Long-term, I intend to publish a book as well as a workbook and app and incorporate the research into my liturgical planning for chapel and pedagogy for courses here at Wiley.
One idea is to have a live Twitter feed on the screen during chapel so that students can engage the sermon in real time — a modern take on call and response, via either Twitter or TikTok.
The idea is to meet them where they are, engage them via the tools in which they are currently communicating. In the classroom, I would like to see iHomiletic become a preaching elective.
F&L: How do you see your work at Wiley fitting into your larger vocation?
DR: My work at Wiley is just the tip of the iceberg for my larger vocation’s narrative. I do see myself serving in church leadership and higher education at the highest levels one day — keeping one foot in the academy and one foot in the church.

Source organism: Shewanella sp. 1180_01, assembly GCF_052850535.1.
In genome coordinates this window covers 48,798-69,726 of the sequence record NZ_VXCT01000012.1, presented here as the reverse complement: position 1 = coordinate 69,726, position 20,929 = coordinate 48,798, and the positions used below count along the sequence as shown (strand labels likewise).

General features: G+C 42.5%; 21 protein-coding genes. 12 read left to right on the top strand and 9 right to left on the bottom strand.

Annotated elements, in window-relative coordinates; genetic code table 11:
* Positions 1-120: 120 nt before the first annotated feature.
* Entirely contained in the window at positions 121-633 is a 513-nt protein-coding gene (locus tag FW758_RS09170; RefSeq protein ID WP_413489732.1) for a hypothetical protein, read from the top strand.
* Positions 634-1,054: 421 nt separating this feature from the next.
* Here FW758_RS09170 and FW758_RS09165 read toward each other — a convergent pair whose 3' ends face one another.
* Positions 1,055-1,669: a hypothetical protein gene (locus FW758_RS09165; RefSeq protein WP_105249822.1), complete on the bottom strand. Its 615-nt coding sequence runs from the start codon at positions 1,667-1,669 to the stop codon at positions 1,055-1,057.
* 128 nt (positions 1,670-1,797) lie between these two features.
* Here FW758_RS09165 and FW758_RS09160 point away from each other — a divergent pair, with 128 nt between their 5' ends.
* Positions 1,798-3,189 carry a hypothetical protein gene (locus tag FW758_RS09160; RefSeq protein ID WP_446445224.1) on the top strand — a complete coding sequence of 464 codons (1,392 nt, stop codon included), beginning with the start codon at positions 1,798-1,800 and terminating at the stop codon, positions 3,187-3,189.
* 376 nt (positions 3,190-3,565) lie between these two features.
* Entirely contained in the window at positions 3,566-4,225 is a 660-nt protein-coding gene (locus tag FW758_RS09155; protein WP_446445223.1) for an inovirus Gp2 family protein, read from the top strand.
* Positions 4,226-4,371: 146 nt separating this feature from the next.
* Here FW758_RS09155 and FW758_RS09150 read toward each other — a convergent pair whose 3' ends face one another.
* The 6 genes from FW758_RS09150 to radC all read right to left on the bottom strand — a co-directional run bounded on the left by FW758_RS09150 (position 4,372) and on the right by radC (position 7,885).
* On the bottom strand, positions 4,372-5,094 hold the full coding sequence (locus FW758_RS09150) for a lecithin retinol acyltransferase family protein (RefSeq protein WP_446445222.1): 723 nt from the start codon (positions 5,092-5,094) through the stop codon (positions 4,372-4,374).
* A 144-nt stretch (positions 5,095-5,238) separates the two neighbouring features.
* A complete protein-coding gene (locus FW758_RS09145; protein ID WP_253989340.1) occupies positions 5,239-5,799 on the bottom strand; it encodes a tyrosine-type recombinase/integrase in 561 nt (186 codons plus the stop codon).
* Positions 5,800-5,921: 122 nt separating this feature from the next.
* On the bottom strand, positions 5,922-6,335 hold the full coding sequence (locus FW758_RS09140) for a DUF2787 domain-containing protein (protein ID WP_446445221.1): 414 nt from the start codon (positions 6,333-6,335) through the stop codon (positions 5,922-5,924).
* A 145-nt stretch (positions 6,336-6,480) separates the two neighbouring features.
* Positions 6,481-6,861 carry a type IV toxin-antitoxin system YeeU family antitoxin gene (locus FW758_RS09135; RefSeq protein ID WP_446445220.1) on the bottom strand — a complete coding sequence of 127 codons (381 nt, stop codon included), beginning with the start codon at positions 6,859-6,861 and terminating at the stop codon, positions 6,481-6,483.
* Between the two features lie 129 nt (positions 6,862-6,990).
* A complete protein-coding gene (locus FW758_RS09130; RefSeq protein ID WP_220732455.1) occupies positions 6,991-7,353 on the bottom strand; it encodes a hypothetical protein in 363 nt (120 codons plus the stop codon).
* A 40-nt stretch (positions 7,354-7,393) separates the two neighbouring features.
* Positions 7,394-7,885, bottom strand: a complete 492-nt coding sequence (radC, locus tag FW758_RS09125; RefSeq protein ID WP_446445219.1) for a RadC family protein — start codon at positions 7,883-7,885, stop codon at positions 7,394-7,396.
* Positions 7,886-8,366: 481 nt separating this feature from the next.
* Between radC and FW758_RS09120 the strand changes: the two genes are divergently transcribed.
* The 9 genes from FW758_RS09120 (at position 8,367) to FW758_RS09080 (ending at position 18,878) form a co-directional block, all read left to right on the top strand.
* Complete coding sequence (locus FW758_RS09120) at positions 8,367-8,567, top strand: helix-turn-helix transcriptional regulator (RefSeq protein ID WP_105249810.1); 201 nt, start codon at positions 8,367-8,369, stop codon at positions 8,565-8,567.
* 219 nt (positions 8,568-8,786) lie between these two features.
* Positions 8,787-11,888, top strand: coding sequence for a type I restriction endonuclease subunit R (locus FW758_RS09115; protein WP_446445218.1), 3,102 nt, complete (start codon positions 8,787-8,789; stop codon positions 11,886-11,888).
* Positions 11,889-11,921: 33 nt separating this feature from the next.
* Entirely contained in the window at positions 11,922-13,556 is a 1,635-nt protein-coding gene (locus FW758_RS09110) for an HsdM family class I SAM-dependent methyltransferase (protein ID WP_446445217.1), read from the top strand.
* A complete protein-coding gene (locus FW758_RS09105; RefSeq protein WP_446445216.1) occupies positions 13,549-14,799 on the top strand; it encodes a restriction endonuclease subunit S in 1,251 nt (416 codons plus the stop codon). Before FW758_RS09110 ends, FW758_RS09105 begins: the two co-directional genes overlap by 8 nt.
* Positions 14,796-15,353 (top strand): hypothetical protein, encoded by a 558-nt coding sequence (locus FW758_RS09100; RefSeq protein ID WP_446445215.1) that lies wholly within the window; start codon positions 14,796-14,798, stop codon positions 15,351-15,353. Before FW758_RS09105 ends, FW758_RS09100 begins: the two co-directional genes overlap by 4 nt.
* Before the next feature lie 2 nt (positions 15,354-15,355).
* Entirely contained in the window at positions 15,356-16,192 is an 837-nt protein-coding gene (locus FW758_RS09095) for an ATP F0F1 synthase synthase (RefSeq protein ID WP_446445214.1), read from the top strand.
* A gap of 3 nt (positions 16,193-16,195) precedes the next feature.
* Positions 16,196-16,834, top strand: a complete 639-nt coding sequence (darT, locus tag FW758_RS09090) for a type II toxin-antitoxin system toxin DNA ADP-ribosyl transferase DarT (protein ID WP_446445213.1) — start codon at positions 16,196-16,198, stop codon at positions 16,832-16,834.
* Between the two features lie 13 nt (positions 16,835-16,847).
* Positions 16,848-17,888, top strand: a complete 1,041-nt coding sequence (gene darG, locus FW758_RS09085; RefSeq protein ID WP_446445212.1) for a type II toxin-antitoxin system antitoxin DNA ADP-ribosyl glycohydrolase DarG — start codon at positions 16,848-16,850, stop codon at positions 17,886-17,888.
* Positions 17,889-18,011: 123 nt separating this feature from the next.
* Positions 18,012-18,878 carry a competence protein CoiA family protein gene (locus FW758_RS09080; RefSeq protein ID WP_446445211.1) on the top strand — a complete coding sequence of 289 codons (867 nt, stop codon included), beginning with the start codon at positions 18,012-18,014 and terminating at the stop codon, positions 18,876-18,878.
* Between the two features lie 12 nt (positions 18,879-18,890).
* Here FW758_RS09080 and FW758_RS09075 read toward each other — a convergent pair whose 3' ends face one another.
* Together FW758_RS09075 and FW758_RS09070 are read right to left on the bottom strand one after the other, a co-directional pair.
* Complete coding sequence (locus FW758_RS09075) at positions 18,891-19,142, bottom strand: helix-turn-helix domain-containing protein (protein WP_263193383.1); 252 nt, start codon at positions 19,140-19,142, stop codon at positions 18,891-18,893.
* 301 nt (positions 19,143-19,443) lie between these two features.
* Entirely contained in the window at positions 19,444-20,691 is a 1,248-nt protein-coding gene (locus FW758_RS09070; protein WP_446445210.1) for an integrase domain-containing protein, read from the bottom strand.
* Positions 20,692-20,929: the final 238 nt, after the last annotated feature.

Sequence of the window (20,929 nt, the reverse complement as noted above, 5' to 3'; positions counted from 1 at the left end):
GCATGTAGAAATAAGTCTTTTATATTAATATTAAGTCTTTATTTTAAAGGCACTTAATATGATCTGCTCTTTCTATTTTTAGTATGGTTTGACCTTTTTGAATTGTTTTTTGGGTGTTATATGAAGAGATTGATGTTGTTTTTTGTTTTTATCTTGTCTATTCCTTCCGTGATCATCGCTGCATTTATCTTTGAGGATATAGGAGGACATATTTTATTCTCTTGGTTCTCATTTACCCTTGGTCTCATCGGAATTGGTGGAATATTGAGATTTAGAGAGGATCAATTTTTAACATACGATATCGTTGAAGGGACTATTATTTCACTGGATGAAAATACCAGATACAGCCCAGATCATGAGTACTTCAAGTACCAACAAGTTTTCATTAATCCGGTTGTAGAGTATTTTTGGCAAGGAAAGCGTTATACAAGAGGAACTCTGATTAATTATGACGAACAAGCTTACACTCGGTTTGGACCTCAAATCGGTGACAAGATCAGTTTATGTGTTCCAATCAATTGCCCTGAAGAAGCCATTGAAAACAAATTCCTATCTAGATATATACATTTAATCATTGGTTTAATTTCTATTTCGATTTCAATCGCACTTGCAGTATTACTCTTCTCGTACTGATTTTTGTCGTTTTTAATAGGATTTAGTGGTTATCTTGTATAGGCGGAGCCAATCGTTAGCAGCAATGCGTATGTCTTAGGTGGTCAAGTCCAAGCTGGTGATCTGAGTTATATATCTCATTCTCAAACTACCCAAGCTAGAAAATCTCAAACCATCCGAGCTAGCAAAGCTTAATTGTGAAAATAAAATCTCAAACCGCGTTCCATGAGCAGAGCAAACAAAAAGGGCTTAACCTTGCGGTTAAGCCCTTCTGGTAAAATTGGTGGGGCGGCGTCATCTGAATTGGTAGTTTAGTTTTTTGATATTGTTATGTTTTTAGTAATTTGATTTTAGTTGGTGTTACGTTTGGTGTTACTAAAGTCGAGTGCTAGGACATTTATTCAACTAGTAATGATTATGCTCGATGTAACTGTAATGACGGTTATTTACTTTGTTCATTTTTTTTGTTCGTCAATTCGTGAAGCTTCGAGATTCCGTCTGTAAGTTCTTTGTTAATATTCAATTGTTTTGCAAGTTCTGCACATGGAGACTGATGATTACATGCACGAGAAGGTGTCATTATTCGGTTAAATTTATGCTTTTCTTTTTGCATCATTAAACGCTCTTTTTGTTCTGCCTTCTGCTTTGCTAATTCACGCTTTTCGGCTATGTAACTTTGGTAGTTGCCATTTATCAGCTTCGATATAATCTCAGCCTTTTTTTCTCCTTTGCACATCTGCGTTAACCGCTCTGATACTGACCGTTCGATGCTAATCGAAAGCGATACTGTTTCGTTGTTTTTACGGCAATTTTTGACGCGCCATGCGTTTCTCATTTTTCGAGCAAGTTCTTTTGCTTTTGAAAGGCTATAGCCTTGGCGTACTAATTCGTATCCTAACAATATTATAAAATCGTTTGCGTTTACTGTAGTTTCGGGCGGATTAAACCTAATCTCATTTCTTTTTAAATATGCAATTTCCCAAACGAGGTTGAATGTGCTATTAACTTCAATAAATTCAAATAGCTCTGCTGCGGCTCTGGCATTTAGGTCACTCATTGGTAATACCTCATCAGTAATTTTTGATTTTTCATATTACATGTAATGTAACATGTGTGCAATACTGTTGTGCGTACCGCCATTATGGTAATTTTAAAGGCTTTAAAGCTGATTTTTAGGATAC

In the same way that I am equipping our students for their future, I see this experience at Wiley doing the same for me. I am serving on presidential committees and task forces. I am learning higher education policies and procedures. I am practicing my craft of preaching and teaching. I have been given freedom to invest in and strengthen my scholarship. I am more than clear that God called me to Wiley.